Lecture_30

Lecture_30 - PHYS 342 Fall 2011 Lecture 30 Free electron...

Info iconThis preview shows pages 1–9. Sign up to view the full content.

View Full Document Right Arrow Icon
PHYS 342 Fall 2011 Lecture 30: Free electron Density of States and the nearly free electron model Ron Reifenberger Birck Nanotechnology Center urdue University Purdue University Lecture 30 1
Background image of page 1

Info iconThis preview has intentionally blurred sections. Sign up to view the full version.

View Full DocumentRight Arrow Icon
Recap: E(k) for free electrons /3 2/3 2 22 2 3 F ee F E m k Vm      free- electron (k) E E(k) empty E F k x (or k y or k z ) 2 π 2 π - filled k - 2 a a F k F
Background image of page 2
The filled states in 3-D k z Spherical Fermi Surface E  28 3 2.5 10 Sodium m V     k F illed unfilled E F k y k y filled filled k x k x 1/3 2/3 22 3  2 1/3 8 3 3 32 . 5 1 0 F V k m 2 34 8 2 1.05 10 2 . 5 1 0 F e mV E   3   91 9.04 10 m 31 19 29 .11 10 4.95 10 3.09 Je V  
Background image of page 3

Info iconThis preview has intentionally blurred sections. Sign up to view the full version.

View Full DocumentRight Arrow Icon
How many electrons with E < E F ? 2 number of electrons number occupied states  Counting states explicitly (previous lecture): 3 3/2 3 max max 2 48 2 3 2 2 3 e fp E m L M     /2 1 2 2 2 e m L where from previous lecture E M  3 3 4 3 2 8 ) 2 e F m L no units k A simpler way: each state requires (2 /L) 3 volume in reciprocal space 3 2 3 () 32 2 F E L 4 2 2 1 3 e F m nE u n i t o L sf m 
Background image of page 4
Example : How many free electrons in a cm 3 iece of Na? 3 4 1 cm piece of Na?     3 33 3 3 32 3 81 38 3 2 2 F F F k L k L k L    9 3 3 1 1 29.6 9.04 0.01 10 mm 22 3 2. 9 10 41 free e in m c  5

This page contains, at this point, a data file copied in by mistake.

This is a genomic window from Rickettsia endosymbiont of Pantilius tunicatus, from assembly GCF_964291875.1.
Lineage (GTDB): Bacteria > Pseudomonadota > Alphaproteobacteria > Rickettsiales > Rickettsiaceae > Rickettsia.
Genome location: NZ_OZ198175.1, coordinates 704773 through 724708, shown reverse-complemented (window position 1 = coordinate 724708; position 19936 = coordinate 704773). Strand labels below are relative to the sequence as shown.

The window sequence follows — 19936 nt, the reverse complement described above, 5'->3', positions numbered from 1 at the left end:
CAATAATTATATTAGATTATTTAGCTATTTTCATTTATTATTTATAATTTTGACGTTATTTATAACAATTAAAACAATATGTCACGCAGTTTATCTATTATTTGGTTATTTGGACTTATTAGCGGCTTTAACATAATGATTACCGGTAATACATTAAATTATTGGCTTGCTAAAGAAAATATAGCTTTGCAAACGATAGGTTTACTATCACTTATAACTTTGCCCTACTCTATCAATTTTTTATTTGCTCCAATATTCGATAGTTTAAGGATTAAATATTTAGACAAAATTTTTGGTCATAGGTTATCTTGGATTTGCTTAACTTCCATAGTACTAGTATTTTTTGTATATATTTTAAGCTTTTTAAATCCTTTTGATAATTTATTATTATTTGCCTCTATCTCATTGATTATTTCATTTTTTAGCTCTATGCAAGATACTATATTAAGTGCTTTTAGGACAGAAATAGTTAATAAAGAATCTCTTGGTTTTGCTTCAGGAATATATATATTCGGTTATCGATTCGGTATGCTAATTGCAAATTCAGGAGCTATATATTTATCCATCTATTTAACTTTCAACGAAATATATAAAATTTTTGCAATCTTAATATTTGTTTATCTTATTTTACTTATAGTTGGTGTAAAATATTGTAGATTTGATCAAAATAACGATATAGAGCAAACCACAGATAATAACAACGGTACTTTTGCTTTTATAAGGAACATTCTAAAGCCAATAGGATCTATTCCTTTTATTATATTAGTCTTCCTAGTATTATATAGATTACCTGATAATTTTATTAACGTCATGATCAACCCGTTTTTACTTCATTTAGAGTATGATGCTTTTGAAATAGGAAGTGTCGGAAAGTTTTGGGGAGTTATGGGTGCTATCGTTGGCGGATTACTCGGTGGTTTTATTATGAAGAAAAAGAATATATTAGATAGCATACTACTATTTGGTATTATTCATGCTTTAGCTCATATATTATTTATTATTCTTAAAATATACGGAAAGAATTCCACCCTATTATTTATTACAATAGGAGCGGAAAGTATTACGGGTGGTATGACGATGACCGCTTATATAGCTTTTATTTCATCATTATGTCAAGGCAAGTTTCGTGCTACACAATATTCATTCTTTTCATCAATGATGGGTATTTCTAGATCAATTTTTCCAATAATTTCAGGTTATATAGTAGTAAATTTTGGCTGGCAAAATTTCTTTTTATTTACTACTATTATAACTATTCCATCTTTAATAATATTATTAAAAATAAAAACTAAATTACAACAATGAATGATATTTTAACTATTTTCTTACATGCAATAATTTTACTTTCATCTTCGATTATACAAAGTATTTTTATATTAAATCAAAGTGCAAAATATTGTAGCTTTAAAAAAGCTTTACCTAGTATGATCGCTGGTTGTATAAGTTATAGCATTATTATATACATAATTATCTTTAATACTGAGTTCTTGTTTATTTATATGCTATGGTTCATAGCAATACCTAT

Background image of page 5

Info iconThis preview has intentionally blurred sections. Sign up to view the full version.

View Full DocumentRight Arrow Icon
For a quantum electrons, it is useful to efine their position the location of define their position, the location of their charge, their location in energy • position: Ψ (r) Ψ * (r)dV KEY IDEA •charge:±±± ±-e Ψ (r) Ψ *(r)dV • energy: density of states
Background image of page 6
3 3/2 3 4 The Free Electron Density of States    3 2 3 2 8 32 2 2 e k m L E L     3 1/2 2 /2 2 4 2 e m dL E dE 3 2 2 () 4 2 e E m L dg E d E g E  g(E) E 3 3 1/2 23 2 3 1/2 22 1/2 4 4 28 2 ee F Sodium e F F F mm LL g L EE m E E E   33 1 1/2 19 34 2 85 7 1 0 2 (0.01 ) 2 9.109 10 3.09 1.602 10 19.72 (1.054 10 ) 5.07 10 2.10 10 7.04 10 m   7 E Note: In some books, g(E) is called D(E) or (E) 7.5 40 3 22 3 10 ( 1 / ) 1.2 10 ( 1 / ) F F states at E in cm of Na J states at E in cm of Na eV
Background image of page 7

Info iconThis preview has intentionally blurred sections. Sign up to view the full version.

View Full DocumentRight Arrow Icon
Probability that a state is occupied () P(E) BB iB EkT nE gEe E e 
Background image of page 8
Image of page 9